PS: Interesting. Well, thinking specifically about the cloud, I was at a conference last week, and there was a lot of talk about the cloud. And the focus was really that now is the time for cloud. The last few years, people were really skeptical about it. There was a lot of questions. Cloud providers had to explain to people what the cloud was, whereas now customers are asking for it and they're searching out cloud solutions. Do you agree with that for the most part?
AK: Yes, I do. Even though I'm an older now, I'm not stuck in a paradigm that I grew up with. I recognize that today's generation is growing up with a piece of glass in front of them. You know, whether it's a phone or a tablet of some sort, but they have a piece of glass in front of them that is used as a window on the world. And they have no idea where the computing is taking place for all the applications that they're using or games or communications that they're using. They have no idea where this compute takes place.
It's becoming an accepted norm because this generation is growing up with it. The reason it's becoming an accepted norm is because it's getting more secure, because it's getting more reliable because the connectivity is improving all the time. You know, we've got 5G that's coming, that's even going to take another big step change in that connectivity. It is very easy to get connected to all of this now. That wasn't the case years ago.
And the cloud was a big unknown. But in pulling back the veil on what the cloud is and who the players are, and who the providers are, people are becoming more accepting. Now, I'm not saying that just because it's Microsoft or just because it's Amazon, or just because it's some other major cloud provider that you blindly accept that they do it right. I can personally admit that I've had people on my teams that have had Azure servers hacked because they didn't enable the proper security controls and they lost control of it.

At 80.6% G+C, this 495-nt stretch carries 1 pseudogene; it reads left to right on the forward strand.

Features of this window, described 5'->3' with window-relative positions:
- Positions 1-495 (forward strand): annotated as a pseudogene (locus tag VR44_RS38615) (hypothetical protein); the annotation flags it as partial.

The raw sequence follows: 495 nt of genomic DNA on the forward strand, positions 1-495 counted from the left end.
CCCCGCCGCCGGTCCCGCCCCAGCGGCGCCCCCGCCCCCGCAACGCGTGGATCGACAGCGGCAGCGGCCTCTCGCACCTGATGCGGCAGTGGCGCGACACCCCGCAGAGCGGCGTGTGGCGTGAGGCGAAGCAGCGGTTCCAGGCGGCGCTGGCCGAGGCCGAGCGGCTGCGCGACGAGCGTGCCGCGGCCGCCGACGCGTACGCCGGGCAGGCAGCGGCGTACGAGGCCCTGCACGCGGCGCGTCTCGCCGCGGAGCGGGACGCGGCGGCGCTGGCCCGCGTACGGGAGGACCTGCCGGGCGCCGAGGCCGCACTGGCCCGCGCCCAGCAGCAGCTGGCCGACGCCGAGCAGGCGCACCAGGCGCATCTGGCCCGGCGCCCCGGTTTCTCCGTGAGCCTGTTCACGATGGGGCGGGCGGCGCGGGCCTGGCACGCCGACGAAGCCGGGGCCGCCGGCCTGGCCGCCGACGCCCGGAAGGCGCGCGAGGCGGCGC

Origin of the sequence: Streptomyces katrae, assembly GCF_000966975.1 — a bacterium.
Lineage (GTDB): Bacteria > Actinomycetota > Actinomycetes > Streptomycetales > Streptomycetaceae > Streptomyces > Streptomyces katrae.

Fortunately, it's in the cloud, you just flush it and start up a new one and do it right this time. And we learned a big lesson when that happened. What I'm saying is I think the cloud is here. I think the cloud is now. I think that the veil is being pulled back and people are understanding it better for what it is. And the value propositions are certainly very real.
If you're trying to run your business and you're going to have cloud extensions as part of your platforming strategy, understand who your partners are, understand what controls need to be in place. Just like if it was a platform on-premise.
PS: Well, let's switch gears, and we'll talk a little bit about your work with ISA. We do have some international standards to guide cybersecurity requirements and procedures, thanks to that group and their work with IEC, who is the International Electrotechnical Commission. Together, they created the 62443 standards. So what's most important for industry to understand about these standards?
AK: I've been answering this question for many, many years. I personally am part of the workgroups that helps produce the 62443 suite of cyber standards. And the best and most simple explanation I can use is when you talk about cybersecurity with someone, it's very difficult to pin down, what does cybersecure mean and how do you know you've reached a common point? How do you know you're cybersecure? It's one of those terms that are very difficult, very soft and squishy, and difficult to pin down.
Well, 62443, at least in the industrial control space, has taken on that and has defined what cybersecure means. We have spent time to say, if you're a network device, this is what we mean by being secured. You have the following functions in place, and you follow the following practices when you create a network device or a control device or a host. And we have gone step-by-step and defined from a plant owner standpoint, how to assess your plants and build a risk strategy.
We have taken time to define as OEMs producing the devices and the systems to define the security controls that go into the devices. We have taken time to define how you securely deploy these solutions into the field. We've tried to imagine the entire breadth from the moment you conceive of the need for a product in a plant or a solution in a plant all the way through the birth of that product and the delivery of that product.
Even in some cases all the way through the end of life of that product. How do you securely dispose of say a control device that might have intellectual property stored in it? So 62443 embodies that entire breadth of thinking about what is cybersecurity through this entire lifecycle. Now, 62443 isn't done, it will never be done. Why? Because the world is constantly changing. Technology's changing out from underneath us, and it's forcing a different way of thinking.
We're moving fast toward open platforms. Cloud has enabled IoT, IIoT. We have IT/OT convergence driving the movement of data from operations to business and back, so all of these things are changing the face of what industrial control systems look like. ISA 62443 as a standard is also constantly evolving to meet these the evolving needs.